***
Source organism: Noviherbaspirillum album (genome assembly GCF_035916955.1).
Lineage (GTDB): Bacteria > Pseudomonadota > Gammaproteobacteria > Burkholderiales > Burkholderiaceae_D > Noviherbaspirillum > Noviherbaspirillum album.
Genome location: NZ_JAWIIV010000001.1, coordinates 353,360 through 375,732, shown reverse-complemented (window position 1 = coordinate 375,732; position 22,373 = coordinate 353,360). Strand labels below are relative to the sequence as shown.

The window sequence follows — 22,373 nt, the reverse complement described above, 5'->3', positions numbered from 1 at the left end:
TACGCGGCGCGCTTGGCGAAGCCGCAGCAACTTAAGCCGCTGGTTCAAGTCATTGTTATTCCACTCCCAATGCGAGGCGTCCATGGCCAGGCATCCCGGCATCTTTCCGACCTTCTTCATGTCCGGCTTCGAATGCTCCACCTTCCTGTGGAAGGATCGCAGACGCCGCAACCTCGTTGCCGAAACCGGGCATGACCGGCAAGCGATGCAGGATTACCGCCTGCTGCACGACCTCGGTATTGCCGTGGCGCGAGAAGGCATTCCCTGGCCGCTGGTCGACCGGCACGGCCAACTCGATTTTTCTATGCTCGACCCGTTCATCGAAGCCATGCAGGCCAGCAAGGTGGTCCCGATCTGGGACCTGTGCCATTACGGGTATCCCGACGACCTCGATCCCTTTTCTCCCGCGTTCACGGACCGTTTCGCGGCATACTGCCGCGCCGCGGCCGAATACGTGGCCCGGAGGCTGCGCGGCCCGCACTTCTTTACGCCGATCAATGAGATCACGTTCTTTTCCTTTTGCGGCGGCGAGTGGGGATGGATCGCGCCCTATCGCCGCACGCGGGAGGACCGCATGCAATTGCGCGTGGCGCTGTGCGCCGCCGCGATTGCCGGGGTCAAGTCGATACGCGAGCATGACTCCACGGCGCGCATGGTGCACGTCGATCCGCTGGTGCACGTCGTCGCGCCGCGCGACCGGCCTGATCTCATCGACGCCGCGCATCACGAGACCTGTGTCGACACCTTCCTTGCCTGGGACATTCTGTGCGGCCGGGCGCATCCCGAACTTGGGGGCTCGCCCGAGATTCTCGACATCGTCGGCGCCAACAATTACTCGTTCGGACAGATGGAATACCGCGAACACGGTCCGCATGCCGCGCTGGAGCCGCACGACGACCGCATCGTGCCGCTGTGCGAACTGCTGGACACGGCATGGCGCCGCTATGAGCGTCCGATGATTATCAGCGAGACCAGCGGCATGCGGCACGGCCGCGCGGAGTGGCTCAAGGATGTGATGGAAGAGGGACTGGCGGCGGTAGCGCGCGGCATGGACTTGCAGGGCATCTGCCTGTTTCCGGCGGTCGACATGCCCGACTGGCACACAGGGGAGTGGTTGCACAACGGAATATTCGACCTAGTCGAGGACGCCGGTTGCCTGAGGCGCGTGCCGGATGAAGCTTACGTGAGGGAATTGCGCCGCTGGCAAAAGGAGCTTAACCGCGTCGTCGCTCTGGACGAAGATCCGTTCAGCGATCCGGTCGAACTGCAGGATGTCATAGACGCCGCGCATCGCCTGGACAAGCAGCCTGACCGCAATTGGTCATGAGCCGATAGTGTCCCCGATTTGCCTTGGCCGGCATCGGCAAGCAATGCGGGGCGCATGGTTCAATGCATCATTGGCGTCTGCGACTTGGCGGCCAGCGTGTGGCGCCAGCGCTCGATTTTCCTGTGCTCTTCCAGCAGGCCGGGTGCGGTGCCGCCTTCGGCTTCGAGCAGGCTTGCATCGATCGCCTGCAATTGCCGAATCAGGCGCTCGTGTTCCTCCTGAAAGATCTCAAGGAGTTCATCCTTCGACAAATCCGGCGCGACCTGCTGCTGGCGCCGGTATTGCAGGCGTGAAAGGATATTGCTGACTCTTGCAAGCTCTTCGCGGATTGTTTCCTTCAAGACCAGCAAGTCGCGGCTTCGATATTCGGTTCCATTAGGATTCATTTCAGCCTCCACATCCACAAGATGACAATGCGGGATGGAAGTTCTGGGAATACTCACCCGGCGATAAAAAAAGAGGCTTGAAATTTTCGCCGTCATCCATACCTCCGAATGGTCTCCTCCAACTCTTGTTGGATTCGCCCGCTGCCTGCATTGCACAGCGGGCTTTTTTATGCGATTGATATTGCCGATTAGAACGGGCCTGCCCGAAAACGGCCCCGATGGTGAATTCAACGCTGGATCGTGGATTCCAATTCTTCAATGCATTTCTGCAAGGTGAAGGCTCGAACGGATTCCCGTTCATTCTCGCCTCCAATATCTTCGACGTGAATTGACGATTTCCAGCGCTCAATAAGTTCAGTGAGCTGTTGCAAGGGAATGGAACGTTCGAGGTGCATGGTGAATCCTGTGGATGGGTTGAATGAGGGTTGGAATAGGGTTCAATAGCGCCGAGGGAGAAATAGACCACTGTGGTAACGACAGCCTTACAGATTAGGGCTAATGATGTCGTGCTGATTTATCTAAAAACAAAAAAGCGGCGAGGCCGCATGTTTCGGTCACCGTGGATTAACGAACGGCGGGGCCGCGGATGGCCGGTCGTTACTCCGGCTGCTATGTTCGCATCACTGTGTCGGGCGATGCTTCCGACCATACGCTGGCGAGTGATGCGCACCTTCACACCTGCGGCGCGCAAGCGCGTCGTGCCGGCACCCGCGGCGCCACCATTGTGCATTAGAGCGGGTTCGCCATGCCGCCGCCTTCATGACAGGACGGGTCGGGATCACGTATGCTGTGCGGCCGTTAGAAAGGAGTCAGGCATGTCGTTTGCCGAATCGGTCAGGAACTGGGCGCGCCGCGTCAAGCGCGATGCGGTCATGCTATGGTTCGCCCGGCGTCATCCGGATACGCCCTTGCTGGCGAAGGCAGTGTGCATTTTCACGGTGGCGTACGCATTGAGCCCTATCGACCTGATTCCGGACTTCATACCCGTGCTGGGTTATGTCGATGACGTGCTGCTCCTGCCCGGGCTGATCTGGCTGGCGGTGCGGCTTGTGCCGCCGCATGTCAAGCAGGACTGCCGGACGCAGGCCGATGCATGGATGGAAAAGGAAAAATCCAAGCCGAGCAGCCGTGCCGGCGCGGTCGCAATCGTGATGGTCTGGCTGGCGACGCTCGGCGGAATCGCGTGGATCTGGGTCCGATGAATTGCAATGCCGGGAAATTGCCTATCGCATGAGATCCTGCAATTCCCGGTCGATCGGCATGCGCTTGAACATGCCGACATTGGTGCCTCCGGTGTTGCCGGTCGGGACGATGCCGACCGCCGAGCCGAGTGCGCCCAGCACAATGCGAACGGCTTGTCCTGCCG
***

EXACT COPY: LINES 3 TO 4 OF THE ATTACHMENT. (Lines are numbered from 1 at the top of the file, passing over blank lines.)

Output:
Genome location: NZ_JAWIIV010000001.1, coordinates 353,360 through 375,732, shown reverse-complemented (window position 1 = coordinate 375,732; position 22,373 = coordinate 353,360). Strand labels below are relative to the sequence as shown.

The window sequence follows — 22,373 nt, the reverse complement described above, 5'->3', positions numbered from 1 at the left end: